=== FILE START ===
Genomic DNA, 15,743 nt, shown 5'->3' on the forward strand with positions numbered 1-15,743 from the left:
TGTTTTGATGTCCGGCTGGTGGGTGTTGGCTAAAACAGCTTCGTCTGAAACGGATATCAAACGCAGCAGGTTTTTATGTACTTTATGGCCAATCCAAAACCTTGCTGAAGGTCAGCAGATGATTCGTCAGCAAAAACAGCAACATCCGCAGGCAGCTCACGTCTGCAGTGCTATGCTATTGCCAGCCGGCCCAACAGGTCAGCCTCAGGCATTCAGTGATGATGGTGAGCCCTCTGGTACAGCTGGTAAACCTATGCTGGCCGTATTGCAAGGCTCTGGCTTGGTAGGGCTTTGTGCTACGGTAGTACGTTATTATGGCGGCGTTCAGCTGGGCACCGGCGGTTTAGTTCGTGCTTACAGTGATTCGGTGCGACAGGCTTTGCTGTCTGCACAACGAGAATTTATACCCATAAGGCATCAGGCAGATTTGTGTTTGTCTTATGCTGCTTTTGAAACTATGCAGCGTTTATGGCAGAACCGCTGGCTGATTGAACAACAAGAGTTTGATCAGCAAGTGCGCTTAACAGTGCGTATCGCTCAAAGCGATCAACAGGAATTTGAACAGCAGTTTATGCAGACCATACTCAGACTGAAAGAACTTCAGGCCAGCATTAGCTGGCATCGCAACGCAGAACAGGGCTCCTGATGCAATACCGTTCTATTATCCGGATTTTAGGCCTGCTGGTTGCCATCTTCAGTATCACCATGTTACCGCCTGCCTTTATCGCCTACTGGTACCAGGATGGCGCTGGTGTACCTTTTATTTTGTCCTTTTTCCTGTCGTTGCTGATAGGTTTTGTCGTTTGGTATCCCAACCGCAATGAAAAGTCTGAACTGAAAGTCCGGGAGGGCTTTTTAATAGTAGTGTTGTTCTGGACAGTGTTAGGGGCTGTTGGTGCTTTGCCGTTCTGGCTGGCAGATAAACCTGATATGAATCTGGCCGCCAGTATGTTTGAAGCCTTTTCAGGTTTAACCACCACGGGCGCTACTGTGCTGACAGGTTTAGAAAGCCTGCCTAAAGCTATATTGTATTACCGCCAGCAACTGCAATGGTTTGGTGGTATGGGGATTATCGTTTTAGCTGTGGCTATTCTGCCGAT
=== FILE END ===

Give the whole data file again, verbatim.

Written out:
Genomic DNA, 15,743 nt, shown 5'->3' on the forward strand with positions numbered 1-15,743 from the left:
TGTTTTGATGTCCGGCTGGTGGGTGTTGGCTAAAACAGCTTCGTCTGAAACGGATATCAAACGCAGCAGGTTTTTATGTACTTTATGGCCAATCCAAAACCTTGCTGAAGGTCAGCAGATGATTCGTCAGCAAAAACAGCAACATCCGCAGGCAGCTCACGTCTGCAGTGCTATGCTATTGCCAGCCGGCCCAACAGGTCAGCCTCAGGCATTCAGTGATGATGGTGAGCCCTCTGGTACAGCTGGTAAACCTATGCTGGCCGTATTGCAAGGCTCTGGCTTGGTAGGGCTTTGTGCTACGGTAGTACGTTATTATGGCGGCGTTCAGCTGGGCACCGGCGGTTTAGTTCGTGCTTACAGTGATTCGGTGCGACAGGCTTTGCTGTCTGCACAACGAGAATTTATACCCATAAGGCATCAGGCAGATTTGTGTTTGTCTTATGCTGCTTTTGAAACTATGCAGCGTTTATGGCAGAACCGCTGGCTGATTGAACAACAAGAGTTTGATCAGCAAGTGCGCTTAACAGTGCGTATCGCTCAAAGCGATCAACAGGAATTTGAACAGCAGTTTATGCAGACCATACTCAGACTGAAAGAACTTCAGGCCAGCATTAGCTGGCATCGCAACGCAGAACAGGGCTCCTGATGCAATACCGTTCTATTATCCGGATTTTAGGCCTGCTGGTTGCCATCTTCAGTATCACCATGTTACCGCCTGCCTTTATCGCCTACTGGTACCAGGATGGCGCTGGTGTACCTTTTATTTTGTCCTTTTTCCTGTCGTTGCTGATAGGTTTTGTCGTTTGGTATCCCAACCGCAATGAAAAGTCTGAACTGAAAGTCCGGGAGGGCTTTTTAATAGTAGTGTTGTTCTGGACAGTGTTAGGGGCTGTTGGTGCTTTGCCGTTCTGGCTGGCAGATAAACCTGATATGAATCTGGCCGCCAGTATGTTTGAAGCCTTTTCAGGTTTAACCACCACGGGCGCTACTGTGCTGACAGGTTTAGAAAGCCTGCCTAAAGCTATATTGTATTACCGCCAGCAACTGCAATGGTTTGGTGGTATGGGGATTATCGTTTTAGCTGTGGCTATTCTGCCGAT